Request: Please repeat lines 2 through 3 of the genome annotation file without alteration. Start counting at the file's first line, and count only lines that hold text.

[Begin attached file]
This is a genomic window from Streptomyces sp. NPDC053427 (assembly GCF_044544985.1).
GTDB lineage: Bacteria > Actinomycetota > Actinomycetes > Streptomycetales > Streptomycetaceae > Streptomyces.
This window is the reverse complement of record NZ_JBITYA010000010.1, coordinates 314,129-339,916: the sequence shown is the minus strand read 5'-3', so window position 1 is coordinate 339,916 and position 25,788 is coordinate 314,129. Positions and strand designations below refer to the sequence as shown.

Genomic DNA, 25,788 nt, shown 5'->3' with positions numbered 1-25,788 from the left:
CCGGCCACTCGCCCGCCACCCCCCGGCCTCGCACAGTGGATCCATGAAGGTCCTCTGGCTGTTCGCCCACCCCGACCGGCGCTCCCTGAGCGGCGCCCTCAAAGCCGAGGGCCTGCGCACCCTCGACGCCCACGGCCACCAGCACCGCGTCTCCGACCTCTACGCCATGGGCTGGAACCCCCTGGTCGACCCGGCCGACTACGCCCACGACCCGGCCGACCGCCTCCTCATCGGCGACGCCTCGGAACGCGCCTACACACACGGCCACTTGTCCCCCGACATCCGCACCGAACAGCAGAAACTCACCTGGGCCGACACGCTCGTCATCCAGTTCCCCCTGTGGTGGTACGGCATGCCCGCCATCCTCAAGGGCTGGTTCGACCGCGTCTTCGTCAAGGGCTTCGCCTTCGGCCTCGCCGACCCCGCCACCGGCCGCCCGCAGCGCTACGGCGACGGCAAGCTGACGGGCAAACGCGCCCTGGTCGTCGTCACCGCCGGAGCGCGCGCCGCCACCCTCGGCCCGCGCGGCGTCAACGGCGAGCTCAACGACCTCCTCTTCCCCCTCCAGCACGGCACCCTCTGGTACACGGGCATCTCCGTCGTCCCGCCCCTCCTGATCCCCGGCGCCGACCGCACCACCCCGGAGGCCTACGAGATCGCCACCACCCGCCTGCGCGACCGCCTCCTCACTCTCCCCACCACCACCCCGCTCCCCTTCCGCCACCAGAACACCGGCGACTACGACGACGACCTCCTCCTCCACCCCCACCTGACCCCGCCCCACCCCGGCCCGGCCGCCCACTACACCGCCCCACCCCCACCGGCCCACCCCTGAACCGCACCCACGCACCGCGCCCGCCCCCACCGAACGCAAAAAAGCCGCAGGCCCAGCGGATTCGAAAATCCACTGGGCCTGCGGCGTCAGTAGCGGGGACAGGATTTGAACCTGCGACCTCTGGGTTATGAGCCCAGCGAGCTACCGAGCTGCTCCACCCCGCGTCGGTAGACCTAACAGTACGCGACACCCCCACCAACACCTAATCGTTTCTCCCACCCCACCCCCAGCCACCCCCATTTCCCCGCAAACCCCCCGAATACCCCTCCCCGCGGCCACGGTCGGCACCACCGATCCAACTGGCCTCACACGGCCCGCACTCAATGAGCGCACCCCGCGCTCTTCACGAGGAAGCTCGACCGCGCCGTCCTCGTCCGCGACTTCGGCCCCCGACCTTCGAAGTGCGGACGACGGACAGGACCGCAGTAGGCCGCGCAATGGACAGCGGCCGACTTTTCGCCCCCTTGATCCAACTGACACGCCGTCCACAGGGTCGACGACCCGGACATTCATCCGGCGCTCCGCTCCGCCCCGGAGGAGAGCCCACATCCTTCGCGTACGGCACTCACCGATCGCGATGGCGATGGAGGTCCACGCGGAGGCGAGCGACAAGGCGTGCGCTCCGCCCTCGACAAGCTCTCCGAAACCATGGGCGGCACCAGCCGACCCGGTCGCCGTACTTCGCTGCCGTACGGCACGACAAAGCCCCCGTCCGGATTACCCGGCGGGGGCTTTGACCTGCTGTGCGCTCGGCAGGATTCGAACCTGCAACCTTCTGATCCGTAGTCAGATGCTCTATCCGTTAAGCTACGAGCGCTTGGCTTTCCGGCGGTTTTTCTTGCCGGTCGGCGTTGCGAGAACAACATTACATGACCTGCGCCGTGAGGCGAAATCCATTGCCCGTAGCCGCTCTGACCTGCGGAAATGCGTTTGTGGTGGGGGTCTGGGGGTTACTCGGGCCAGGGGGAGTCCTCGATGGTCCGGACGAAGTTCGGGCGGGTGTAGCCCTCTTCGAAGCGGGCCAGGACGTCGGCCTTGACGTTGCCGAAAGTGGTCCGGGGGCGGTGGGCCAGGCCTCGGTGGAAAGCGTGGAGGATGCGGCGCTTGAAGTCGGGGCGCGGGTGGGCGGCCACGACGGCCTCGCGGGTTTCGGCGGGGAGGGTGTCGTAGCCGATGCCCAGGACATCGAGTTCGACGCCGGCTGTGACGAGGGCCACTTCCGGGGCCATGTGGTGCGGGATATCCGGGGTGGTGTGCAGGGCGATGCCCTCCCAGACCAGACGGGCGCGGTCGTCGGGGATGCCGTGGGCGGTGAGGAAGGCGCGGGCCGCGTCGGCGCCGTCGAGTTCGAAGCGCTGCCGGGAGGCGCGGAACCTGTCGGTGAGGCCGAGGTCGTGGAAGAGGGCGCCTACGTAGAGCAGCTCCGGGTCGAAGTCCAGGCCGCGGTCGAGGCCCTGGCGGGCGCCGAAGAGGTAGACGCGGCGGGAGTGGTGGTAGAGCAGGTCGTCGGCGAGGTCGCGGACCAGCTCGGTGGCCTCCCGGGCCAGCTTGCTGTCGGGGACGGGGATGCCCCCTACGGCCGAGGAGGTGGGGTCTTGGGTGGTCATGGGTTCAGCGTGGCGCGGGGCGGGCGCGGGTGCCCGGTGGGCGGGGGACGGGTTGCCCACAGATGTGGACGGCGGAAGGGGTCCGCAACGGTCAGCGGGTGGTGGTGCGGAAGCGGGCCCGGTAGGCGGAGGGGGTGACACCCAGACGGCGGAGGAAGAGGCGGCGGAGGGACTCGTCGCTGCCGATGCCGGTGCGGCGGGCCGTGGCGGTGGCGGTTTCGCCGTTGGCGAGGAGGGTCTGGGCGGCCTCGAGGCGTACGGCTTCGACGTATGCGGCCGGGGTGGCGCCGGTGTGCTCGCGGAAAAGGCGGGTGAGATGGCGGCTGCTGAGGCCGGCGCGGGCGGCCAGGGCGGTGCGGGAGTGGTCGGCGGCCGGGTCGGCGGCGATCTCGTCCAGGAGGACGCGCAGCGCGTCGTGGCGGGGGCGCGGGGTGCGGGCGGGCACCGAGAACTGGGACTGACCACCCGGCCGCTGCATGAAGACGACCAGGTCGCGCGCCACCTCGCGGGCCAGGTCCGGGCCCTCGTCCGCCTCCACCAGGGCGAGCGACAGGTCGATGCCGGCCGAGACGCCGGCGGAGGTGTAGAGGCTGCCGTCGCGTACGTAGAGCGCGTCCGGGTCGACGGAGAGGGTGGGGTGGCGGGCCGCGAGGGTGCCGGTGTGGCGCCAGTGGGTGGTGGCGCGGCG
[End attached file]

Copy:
GTDB lineage: Bacteria > Actinomycetota > Actinomycetes > Streptomycetales > Streptomycetaceae > Streptomyces.
This window is the reverse complement of record NZ_JBITYA010000010.1, coordinates 314,129-339,916: the sequence shown is the minus strand read 5'-3', so window position 1 is coordinate 339,916 and position 25,788 is coordinate 314,129. Positions and strand designations below refer to the sequence as shown.